There are so many things your resume should include, from your contact information and educational background to your work history and any special skills you have. But what about those items you should remove or shouldn't be there in the first place? Make sure your resume doesn't include these nine items if you want to increase your chances of landing interviews and job offers.
1. Your Photo
Unless you're applying for a job that specifically requires a headshot, don't include images on your resume. This could lead to biased decision-making by the hiring manager, whether intentionally or unintentionally.
2. Inappropriate Email Addresses
While it's fine for corresponding with friends, that email@example.com email address isn't suitable for listing on your resume. Create an email address that consists only of your name or initials, and use it for all job search-related correspondence.
3. Telling Dates
Listing the date you graduated from high school or college makes it easy for hiring managers to calculate your age. This can lead to age discrimination, so it's best to leave graduation dates off your resume.
4. Fabricated Details
Never lie on your resume. Whether you're tempted to fudge employment dates or list a degree that you didn't finish, fight the desire. A simple background check by the hiring manager can uncover your lie.
5. Employment Gaps
It's totally acceptable to take a few months off between jobs, but it doesn't always paint the best picture on your resume. Fill in the gaps with an explanation of how you were productive during that time period. List training courses you took or volunteer activities you completed.
6. Cliché Phrases
If there are certain buzzwords you feel compelled to include on your resume, give them a second thought. Cliché terms like "detail-oriented," "team player" and "self-motivated" are overused. Replace these words with quantitative proof of your achievements.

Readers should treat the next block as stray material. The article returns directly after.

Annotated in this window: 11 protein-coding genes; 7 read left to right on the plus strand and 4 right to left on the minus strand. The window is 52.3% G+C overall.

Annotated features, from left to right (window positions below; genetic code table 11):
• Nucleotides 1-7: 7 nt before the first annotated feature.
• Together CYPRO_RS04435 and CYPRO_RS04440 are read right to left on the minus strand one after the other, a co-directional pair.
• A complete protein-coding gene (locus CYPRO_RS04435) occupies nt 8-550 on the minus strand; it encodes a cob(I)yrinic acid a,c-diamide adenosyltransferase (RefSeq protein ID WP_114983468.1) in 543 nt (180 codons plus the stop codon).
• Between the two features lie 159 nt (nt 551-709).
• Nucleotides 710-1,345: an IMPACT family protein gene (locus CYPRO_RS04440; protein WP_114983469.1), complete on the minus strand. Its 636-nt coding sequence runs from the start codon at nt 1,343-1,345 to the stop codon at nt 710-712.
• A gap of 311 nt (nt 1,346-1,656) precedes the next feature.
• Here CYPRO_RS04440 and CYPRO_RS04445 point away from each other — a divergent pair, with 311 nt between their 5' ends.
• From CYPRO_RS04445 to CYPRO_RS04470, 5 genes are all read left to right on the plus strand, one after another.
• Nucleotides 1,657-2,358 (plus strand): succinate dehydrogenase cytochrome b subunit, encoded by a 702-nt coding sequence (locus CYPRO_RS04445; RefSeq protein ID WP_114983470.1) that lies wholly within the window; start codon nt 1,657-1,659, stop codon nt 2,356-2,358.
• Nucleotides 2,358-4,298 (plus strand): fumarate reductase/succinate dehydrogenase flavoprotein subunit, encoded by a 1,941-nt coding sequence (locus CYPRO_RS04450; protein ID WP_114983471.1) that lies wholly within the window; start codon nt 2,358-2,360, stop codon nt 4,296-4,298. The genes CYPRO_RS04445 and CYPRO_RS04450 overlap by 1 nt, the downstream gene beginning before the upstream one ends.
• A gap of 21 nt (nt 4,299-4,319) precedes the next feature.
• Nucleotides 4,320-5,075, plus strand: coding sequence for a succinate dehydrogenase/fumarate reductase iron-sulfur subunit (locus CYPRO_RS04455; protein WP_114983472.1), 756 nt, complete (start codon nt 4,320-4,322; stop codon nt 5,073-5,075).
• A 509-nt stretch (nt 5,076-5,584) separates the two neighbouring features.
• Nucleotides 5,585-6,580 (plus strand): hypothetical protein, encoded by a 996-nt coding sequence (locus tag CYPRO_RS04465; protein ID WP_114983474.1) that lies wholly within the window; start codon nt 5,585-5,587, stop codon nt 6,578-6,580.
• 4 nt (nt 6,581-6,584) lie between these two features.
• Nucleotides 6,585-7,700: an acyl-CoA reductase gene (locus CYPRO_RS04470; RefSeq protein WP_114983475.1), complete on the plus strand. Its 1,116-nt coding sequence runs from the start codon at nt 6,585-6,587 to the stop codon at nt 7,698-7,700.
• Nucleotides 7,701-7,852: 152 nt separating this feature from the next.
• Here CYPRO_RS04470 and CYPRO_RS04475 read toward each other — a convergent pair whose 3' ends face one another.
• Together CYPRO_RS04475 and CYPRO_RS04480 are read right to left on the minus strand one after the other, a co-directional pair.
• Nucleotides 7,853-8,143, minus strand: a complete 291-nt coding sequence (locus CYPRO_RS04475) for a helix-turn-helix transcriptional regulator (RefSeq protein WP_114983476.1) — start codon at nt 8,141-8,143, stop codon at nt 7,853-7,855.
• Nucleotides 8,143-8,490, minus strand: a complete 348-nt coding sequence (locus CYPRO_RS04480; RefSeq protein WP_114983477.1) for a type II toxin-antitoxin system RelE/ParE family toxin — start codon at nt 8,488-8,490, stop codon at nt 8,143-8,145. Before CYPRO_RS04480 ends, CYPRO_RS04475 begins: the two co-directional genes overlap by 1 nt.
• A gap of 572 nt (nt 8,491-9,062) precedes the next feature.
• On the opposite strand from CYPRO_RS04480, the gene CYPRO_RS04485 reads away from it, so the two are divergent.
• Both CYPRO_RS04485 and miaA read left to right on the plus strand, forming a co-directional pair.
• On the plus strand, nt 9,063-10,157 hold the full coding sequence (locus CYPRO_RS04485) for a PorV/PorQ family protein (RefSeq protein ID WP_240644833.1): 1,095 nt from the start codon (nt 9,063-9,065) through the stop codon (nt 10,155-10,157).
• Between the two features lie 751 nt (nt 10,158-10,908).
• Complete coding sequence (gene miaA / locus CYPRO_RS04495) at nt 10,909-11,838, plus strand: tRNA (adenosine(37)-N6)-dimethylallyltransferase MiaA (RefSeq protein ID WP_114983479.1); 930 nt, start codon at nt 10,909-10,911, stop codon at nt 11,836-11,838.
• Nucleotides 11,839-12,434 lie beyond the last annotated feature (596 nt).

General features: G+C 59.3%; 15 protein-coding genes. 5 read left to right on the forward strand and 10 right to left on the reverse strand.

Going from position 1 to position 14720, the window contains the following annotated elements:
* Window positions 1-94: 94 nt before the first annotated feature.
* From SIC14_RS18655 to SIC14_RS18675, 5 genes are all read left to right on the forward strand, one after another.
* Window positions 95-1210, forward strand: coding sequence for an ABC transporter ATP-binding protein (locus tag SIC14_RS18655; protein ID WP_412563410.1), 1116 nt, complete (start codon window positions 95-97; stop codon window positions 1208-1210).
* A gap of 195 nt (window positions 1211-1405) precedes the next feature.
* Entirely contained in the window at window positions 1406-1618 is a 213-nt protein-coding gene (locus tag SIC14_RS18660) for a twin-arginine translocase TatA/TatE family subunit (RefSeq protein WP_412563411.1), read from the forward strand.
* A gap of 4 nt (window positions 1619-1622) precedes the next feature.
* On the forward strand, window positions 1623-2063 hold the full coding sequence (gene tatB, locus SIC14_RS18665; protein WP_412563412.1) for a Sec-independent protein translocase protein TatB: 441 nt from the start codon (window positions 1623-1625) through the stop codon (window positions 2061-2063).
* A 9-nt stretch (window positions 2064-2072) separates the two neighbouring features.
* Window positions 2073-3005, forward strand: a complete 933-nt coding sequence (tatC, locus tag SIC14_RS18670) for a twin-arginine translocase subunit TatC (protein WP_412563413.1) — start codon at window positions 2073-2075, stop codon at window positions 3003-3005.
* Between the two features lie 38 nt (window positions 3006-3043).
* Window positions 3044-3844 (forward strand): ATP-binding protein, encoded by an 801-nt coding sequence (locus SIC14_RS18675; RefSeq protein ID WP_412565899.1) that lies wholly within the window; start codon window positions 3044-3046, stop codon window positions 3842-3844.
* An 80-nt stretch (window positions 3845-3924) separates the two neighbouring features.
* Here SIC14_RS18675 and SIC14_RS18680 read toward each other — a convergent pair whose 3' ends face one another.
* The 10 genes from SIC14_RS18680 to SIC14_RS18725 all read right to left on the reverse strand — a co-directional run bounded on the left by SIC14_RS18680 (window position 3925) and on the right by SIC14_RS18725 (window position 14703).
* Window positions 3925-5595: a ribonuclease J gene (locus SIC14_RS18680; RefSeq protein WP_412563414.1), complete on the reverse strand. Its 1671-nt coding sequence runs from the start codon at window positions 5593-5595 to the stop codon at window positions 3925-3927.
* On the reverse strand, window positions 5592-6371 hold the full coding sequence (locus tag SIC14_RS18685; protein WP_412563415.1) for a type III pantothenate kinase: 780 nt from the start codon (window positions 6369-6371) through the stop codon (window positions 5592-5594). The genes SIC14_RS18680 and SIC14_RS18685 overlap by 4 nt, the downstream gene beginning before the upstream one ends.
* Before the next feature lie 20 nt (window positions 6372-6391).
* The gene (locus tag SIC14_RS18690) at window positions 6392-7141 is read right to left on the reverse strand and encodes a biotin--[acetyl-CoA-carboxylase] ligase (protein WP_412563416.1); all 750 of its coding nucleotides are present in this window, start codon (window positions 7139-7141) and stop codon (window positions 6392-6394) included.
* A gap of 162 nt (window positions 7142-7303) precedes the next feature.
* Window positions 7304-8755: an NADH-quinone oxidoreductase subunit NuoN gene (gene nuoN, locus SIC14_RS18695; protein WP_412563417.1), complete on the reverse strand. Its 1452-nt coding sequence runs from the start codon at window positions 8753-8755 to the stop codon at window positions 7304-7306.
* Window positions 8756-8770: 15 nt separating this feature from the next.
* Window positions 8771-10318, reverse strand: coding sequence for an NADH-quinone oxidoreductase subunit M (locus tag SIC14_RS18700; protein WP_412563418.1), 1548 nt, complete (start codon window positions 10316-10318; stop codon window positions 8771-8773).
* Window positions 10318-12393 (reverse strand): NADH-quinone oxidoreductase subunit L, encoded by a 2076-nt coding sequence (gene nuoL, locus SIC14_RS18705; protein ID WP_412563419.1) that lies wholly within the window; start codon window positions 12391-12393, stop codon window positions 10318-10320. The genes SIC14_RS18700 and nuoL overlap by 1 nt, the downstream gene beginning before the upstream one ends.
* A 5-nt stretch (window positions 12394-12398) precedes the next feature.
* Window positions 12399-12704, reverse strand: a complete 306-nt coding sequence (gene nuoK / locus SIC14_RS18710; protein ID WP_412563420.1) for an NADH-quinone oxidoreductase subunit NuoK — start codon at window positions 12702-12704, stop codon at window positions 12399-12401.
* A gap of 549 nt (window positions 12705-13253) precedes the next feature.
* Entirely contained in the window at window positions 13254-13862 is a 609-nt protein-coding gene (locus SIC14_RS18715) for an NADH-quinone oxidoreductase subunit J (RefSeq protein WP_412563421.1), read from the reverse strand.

7. Too Much Information
It's best to limit your resume to a single page. Include only the most relevant details. Use bullet points to sum up your significant accomplishments and impressive skills.
8. Fancy Formatting
Don't try to impress the hiring manager with bold graphics, complicated layouts, funky fonts and crazy colors. Your resume should be clean, professional and easy to read. Remember that it may be scanned by a computer before it even reaches the hiring manager's desk.
Your resume should be absolutely flawless before you put it in the mail. Review it many times, looking for grammatical issues, spelling errors and typos. Ask a trusted friend or family member to proofread your resume to get a fresh perspective.
Your resume is the key to convincing a hiring manager that you deserve a shot at an interview. It's important to strike the perfect balance, including just what you need and nothing that you don't. Review your resume for these nine things. If you find any, get rid of them.
Photo courtesy of ningmilo at FreeDigitalPhotos.net